Having yellow discharge in the eyes (known as 'sticky eyes') is common in newborns and small babies.
Sticky eyes are often caused by a blocked tear duct. Usually your baby's eyes will get better on their own.
You should tell your GP or public health nurse that your baby gets sticky eyes the next time you see them. They can show you how to massage your baby's tear duct to unblock it.
Pink or red eyes is a sign that your baby may have conjunctivitis - you'll need to take them to the GP.
You'll need to clean your baby's eyes if they've become crusted and your baby has trouble opening them.
- Wash your hands.
- Wet a sterile cotton ball with saline solution.
- Gently wipe your baby's eye from the inside corner to the outside corner. Use a new cotton ball for each wipe.
- Dry the eye using a different cotton ball, wiping from the inside corner out.
- Wash your hands.
Your GP may give you a referral to see a specialist if your baby's eye is still sticky after 12 months.
Sometimes your baby's tear duct can become blocked and they can get an infection.
You should take your baby to the GP if:
- their sticky eye is getting worse
- their eye looks red and sore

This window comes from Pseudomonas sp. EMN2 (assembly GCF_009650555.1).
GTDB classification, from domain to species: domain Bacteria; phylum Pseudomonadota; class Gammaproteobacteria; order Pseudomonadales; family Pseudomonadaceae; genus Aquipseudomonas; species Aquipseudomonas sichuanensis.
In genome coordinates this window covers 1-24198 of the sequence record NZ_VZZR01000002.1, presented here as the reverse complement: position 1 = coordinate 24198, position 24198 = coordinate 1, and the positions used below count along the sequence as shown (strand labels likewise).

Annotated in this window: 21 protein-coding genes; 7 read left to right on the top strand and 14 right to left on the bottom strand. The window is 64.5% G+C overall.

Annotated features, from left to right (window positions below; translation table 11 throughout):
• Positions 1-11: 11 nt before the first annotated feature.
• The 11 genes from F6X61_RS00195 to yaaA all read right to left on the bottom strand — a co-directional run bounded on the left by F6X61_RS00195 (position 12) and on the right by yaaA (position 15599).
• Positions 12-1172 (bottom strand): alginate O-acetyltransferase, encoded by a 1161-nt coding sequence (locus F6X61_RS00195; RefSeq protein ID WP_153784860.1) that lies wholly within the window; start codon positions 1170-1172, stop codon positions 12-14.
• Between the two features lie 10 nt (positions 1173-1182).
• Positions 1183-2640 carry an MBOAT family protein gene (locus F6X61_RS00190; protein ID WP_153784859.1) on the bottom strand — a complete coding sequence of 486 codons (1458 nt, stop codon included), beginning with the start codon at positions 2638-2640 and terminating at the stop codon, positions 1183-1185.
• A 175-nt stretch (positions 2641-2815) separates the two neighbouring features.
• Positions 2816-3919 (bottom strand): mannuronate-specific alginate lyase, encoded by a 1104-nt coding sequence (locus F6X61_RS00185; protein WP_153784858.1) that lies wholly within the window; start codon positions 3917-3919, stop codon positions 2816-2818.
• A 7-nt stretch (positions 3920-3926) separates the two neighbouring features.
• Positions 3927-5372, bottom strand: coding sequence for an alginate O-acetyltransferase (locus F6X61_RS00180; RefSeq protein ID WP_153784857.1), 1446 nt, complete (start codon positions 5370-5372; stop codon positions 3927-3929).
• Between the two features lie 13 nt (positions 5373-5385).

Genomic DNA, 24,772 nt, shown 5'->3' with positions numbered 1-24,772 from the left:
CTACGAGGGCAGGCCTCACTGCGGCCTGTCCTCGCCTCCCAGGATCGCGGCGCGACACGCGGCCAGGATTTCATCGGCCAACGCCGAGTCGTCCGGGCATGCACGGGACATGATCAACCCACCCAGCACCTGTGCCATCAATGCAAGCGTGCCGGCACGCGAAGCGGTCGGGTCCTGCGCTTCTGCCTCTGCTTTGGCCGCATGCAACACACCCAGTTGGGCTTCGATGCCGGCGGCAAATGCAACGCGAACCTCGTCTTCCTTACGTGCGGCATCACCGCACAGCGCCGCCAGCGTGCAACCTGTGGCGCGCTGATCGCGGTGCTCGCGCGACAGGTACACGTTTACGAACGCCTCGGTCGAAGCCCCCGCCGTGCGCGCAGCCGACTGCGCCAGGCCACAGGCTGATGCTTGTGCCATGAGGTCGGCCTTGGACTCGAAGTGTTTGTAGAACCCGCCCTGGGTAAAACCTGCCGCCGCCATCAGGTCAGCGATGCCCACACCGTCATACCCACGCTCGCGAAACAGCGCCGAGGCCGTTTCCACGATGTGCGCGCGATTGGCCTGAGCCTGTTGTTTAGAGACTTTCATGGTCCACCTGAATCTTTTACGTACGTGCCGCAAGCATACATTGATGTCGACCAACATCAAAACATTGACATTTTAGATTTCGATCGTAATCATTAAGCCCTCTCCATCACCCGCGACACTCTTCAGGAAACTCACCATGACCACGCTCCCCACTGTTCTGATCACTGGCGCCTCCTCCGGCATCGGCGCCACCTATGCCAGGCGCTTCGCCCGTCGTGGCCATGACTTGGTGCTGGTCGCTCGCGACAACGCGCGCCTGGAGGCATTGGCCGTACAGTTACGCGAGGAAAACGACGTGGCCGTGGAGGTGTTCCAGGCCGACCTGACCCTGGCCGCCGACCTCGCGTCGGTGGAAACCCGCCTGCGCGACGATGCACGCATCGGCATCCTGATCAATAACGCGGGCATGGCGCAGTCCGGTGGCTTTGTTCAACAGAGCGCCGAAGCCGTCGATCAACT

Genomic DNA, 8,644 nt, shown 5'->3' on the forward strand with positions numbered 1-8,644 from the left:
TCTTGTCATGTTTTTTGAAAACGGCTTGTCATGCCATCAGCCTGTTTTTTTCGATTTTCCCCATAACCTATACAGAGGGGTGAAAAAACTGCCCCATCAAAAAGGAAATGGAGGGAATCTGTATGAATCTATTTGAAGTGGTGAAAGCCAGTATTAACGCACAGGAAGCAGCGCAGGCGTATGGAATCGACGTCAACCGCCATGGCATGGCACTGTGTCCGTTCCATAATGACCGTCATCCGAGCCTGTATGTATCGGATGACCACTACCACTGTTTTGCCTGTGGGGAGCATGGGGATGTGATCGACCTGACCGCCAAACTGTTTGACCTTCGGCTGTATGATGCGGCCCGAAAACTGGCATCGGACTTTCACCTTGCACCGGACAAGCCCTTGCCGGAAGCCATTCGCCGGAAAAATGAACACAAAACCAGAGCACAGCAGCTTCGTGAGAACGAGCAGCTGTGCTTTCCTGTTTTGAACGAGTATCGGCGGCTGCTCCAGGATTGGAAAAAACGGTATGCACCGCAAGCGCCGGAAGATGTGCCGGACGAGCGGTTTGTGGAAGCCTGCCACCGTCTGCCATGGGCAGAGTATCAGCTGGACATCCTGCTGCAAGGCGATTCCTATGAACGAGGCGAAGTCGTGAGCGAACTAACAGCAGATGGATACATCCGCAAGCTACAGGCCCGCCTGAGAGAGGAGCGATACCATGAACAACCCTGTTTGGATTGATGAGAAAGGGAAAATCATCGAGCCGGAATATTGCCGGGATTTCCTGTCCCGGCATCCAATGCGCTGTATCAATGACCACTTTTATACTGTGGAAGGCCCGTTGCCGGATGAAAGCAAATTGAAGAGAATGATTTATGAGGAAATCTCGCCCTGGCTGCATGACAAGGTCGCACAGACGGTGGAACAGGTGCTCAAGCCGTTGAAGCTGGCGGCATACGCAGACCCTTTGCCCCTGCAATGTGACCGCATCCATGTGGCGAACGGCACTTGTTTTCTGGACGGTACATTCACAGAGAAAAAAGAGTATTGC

- they're rubbing their eyes a lot
- you think they're in pain
- they won't open their eyes
- you think they might have conjunctivitis
- the whites of the eyes turning red or pink
- sticky eyes
- eyes watering more than usual
- swollen eyes
- yellow or green discharge from the eyes
Conjunctivitis is caused by the thin skin on the front of the eye becoming infected.
Take your baby to your GP if you think they have conjunctivitis. Your GP will usually prescribe antibiotic eye drops.
If your baby has discharge from their eyes, you should clean them using the same method as cleaning sticky eyes.
Take your baby to your GP immediately if they are less than 24 hours old and you think they have conjunctivitis
Content supplied by the NHS and adapted for Ireland by the HSE.